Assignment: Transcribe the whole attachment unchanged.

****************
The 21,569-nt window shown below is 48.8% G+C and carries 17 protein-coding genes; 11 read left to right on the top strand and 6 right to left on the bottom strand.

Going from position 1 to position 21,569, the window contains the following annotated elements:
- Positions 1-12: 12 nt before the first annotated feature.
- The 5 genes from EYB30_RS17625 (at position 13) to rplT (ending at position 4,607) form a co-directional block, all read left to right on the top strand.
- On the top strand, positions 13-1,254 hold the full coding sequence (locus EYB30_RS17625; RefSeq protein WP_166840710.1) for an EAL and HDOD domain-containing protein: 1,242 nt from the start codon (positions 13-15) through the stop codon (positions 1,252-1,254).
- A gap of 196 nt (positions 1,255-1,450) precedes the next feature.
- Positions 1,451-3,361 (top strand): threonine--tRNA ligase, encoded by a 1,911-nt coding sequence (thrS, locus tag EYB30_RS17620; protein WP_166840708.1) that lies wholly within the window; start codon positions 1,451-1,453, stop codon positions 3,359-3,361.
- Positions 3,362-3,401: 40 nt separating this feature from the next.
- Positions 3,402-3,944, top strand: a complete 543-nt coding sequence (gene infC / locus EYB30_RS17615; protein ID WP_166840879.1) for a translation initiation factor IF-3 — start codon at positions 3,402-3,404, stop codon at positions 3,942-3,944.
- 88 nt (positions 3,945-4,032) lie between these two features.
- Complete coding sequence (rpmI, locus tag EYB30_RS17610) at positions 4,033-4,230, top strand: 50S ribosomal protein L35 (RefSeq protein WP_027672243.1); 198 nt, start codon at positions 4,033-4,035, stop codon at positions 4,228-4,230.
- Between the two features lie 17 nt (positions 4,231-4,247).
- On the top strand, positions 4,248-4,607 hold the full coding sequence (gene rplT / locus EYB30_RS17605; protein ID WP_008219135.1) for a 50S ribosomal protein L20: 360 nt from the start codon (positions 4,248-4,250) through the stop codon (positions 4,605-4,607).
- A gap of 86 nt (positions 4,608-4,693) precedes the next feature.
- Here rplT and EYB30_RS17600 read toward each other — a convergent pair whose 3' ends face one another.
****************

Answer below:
The 21,569-nt window shown below is 48.8% G+C and carries 17 protein-coding genes; 11 read left to right on the top strand and 6 right to left on the bottom strand.

Going from position 1 to position 21,569, the window contains the following annotated elements:
- Positions 1-12: 12 nt before the first annotated feature.
- The 5 genes from EYB30_RS17625 (at position 13) to rplT (ending at position 4,607) form a co-directional block, all read left to right on the top strand.
- On the top strand, positions 13-1,254 hold the full coding sequence (locus EYB30_RS17625; RefSeq protein WP_166840710.1) for an EAL and HDOD domain-containing protein: 1,242 nt from the start codon (positions 13-15) through the stop codon (positions 1,252-1,254).
- A gap of 196 nt (positions 1,255-1,450) precedes the next feature.
- Positions 1,451-3,361 (top strand): threonine--tRNA ligase, encoded by a 1,911-nt coding sequence (thrS, locus tag EYB30_RS17620; protein WP_166840708.1) that lies wholly within the window; start codon positions 1,451-1,453, stop codon positions 3,359-3,361.
- Positions 3,362-3,401: 40 nt separating this feature from the next.
- Positions 3,402-3,944, top strand: a complete 543-nt coding sequence (gene infC / locus EYB30_RS17615; protein ID WP_166840879.1) for a translation initiation factor IF-3 — start codon at positions 3,402-3,404, stop codon at positions 3,942-3,944.
- 88 nt (positions 3,945-4,032) lie between these two features.
- Complete coding sequence (rpmI, locus tag EYB30_RS17610) at positions 4,033-4,230, top strand: 50S ribosomal protein L35 (RefSeq protein WP_027672243.1); 198 nt, start codon at positions 4,033-4,035, stop codon at positions 4,228-4,230.
- Between the two features lie 17 nt (positions 4,231-4,247).
- On the top strand, positions 4,248-4,607 hold the full coding sequence (gene rplT / locus EYB30_RS17605; protein ID WP_008219135.1) for a 50S ribosomal protein L20: 360 nt from the start codon (positions 4,248-4,250) through the stop codon (positions 4,605-4,607).
- A gap of 86 nt (positions 4,608-4,693) precedes the next feature.
- Here rplT and EYB30_RS17600 read toward each other — a convergent pair whose 3' ends face one another.